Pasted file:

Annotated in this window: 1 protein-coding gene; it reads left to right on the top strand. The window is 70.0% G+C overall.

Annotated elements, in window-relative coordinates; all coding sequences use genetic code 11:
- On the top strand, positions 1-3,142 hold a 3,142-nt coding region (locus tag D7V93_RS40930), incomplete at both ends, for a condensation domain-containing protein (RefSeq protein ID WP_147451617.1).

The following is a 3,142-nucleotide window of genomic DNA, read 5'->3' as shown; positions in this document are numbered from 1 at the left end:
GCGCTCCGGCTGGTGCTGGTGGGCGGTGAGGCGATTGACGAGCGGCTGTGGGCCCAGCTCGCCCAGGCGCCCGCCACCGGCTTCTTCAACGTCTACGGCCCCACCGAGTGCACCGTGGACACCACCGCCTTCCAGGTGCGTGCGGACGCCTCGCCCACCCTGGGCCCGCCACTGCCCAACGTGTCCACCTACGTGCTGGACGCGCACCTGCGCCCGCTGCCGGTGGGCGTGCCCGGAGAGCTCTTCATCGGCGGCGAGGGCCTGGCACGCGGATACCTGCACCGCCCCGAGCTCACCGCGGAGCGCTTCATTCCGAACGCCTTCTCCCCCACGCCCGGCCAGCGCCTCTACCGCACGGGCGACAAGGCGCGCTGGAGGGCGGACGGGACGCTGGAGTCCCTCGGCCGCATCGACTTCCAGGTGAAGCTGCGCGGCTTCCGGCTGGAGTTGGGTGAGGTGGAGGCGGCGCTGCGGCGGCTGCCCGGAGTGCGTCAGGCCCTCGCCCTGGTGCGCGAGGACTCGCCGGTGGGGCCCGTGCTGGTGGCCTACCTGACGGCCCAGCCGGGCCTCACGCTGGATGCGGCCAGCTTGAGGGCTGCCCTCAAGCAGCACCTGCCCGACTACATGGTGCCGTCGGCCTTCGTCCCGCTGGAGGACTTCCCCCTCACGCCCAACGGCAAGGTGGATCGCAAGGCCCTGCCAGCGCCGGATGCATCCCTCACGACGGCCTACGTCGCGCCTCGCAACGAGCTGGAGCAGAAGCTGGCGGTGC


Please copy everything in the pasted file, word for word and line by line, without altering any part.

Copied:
Annotated in this window: 1 protein-coding gene; it reads left to right on the top strand. The window is 70.0% G+C overall.

Annotated elements, in window-relative coordinates; all coding sequences use genetic code 11:
- On the top strand, positions 1-3,142 hold a 3,142-nt coding region (locus tag D7V93_RS40930), incomplete at both ends, for a condensation domain-containing protein (RefSeq protein ID WP_147451617.1).

The following is a 3,142-nucleotide window of genomic DNA, read 5'->3' as shown; positions in this document are numbered from 1 at the left end:
GCGCTCCGGCTGGTGCTGGTGGGCGGTGAGGCGATTGACGAGCGGCTGTGGGCCCAGCTCGCCCAGGCGCCCGCCACCGGCTTCTTCAACGTCTACGGCCCCACCGAGTGCACCGTGGACACCACCGCCTTCCAGGTGCGTGCGGACGCCTCGCCCACCCTGGGCCCGCCACTGCCCAACGTGTCCACCTACGTGCTGGACGCGCACCTGCGCCCGCTGCCGGTGGGCGTGCCCGGAGAGCTCTTCATCGGCGGCGAGGGCCTGGCACGCGGATACCTGCACCGCCCCGAGCTCACCGCGGAGCGCTTCATTCCGAACGCCTTCTCCCCCACGCCCGGCCAGCGCCTCTACCGCACGGGCGACAAGGCGCGCTGGAGGGCGGACGGGACGCTGGAGTCCCTCGGCCGCATCGACTTCCAGGTGAAGCTGCGCGGCTTCCGGCTGGAGTTGGGTGAGGTGGAGGCGGCGCTGCGGCGGCTGCCCGGAGTGCGTCAGGCCCTCGCCCTGGTGCGCGAGGACTCGCCGGTGGGGCCCGTGCTGGTGGCCTACCTGACGGCCCAGCCGGGCCTCACGCTGGATGCGGCCAGCTTGAGGGCTGCCCTCAAGCAGCACCTGCCCGACTACATGGTGCCGTCGGCCTTCGTCCCGCTGGAGGACTTCCCCCTCACGCCCAACGGCAAGGTGGATCGCAAGGCCCTGCCAGCGCCGGATGCATCCCTCACGACGGCCTACGTCGCGCCTCGCAACGAGCTGGAGCAGAAGCTGGCGGTGC